While we’re all abuzz about the Electronic Entertainment Expo in Los Angeles, there is another pretty massive event happening just a week later: Apple’s Worldwide Developers Conference, WWDC, in San Francisco.
Beginning June 11th and running through the 15th, coders from around the world will descend on San Francisco to learn new techniques and bring more efficient software to their customers. But most of you don’t care about that, and to be honest, we don’t really, either.
WWDC marks the moment where Apple’s CEO Tim Cook will take to the stage at his opening keynote and likely unveil either a new iPhone, new MacBooks, new iMacs, or any combination of the three. There have been plenty of rumours floating around about the next generation products coming out of Cupertino, so we’re going to break down how we think it’ll all play out.
We’re not entirely sure the next iPhone will be revealed just yet. While we’ve been seeing some interesting rumours and supposedly leaked photographs, it doesn’t make sense that Tim & Co. would announce a new iPhone when the iPhone 4S was just released in October.
However, just because we won’t likely be seeing a new iPhone doesn’t mean we’ll be without a glimpse of iOS 6. We actually expected iOS 6 to be announced at the iPad event back in March, and given that it didn’t happen then, it certainly needs to happen now.
iOS 6 has been a bit of a mystery. There are rumours of NFC support even though we’ve yet to see any hardware from Apple with the tech built-in, as well as higher-resolution support and tweaked iCloud services. Of course, none of these things are actually related to iOS 6 itself as they rely on other pieces of the puzzle – whether hardware or other software – to make any difference. What we expect to happen is for Siri to be available in many more countries – including Canada, hopefully – as well as for the voice-recognition service to come out of beta and be officially released to the masses. Beyond that, we have no clue what else iOS 6 will bring.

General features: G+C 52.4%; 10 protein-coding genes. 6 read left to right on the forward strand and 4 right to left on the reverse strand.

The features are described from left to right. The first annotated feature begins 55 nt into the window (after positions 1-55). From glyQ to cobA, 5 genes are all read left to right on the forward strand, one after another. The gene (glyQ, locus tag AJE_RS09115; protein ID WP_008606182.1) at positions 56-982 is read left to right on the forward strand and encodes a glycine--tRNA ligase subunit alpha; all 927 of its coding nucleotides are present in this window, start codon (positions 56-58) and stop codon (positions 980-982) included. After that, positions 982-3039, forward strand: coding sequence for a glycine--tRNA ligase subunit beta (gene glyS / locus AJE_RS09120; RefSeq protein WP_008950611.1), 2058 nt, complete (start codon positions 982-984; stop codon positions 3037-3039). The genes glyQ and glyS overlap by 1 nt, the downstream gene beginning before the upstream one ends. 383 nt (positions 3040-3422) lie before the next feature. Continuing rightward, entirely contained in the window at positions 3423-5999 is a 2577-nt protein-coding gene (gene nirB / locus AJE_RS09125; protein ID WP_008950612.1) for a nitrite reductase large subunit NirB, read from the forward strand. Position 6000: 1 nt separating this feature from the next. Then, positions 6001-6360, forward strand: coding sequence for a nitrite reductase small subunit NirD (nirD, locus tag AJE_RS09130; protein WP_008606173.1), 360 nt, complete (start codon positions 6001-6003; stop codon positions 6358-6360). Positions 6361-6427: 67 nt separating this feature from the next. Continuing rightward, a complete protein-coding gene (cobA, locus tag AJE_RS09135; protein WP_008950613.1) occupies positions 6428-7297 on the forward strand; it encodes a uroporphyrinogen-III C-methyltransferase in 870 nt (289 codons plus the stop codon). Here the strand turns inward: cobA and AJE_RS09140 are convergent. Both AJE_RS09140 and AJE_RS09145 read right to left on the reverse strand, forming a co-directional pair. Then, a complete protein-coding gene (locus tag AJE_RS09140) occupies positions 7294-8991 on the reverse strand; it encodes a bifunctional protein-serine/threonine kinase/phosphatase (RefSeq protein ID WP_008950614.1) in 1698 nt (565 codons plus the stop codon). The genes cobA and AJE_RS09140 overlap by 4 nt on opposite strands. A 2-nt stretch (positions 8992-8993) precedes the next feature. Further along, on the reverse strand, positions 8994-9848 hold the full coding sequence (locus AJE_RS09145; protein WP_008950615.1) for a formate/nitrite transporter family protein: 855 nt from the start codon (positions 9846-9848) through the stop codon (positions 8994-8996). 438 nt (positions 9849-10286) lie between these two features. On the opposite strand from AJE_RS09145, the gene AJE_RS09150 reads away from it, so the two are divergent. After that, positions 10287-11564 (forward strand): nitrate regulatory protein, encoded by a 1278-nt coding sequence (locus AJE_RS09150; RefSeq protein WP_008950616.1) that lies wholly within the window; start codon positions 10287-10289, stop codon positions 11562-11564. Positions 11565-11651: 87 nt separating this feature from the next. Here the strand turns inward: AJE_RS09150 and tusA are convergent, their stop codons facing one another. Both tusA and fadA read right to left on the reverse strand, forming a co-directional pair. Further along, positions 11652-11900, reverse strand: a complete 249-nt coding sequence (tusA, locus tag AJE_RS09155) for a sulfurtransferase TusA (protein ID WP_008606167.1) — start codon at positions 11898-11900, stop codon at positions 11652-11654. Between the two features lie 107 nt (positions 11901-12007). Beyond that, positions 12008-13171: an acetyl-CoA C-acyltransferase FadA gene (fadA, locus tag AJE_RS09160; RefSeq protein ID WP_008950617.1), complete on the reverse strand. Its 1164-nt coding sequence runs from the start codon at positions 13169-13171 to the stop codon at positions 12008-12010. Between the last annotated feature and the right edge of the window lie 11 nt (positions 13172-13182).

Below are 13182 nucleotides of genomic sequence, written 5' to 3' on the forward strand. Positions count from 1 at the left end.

iMac & MacBook Pro
The computer part of Apple’s equation is equally interesting. Everyone is expecting retina display Macs, and while we definitely see that as the next step, we’re not sure it will be enough to justify new machines. We are thinking Apple is going to be the first company to put 4G LTE chips into their laptops, as well as take out the optical drives of all but the highest-end 17″ Pro machine. This will simplify their product line a bit, reaffirm their longstanding commitment to digital, spur sales of their iTunes Music and Movie Store products, and slim down the computer, not to mention save battery life. It’s a huge win all around.
The iMac will also be slimmed down, but it won’t be losing its optical drive just yet. However, don’t expect any advances to be made regarding Blu-Ray support, although that would certainly be nice if the displays do in fact become retina displays.
Mac OS X Mountain Lion will be the biggest part of the show, outside of Apple’s new hardware, and since this is a developer’s conference after all, the new software will take the cake as far as the biggest changes. We’re going to get a full in-depth view of the operating system as well as a price and release date if all goes well. We’d peg the new version of OS X to be thirty bucks and release sometime this October, alongside what’ll likely be the new iPhone announcement.
While we won’t officially be at the conference, we will be back in Toronto that week to report on everything as it happens. We’ll be repeating our liveblog-style posting that we started with the new iPad introduction with the WWDC Keynote set to take place the morning of the 11th. Stay tuned!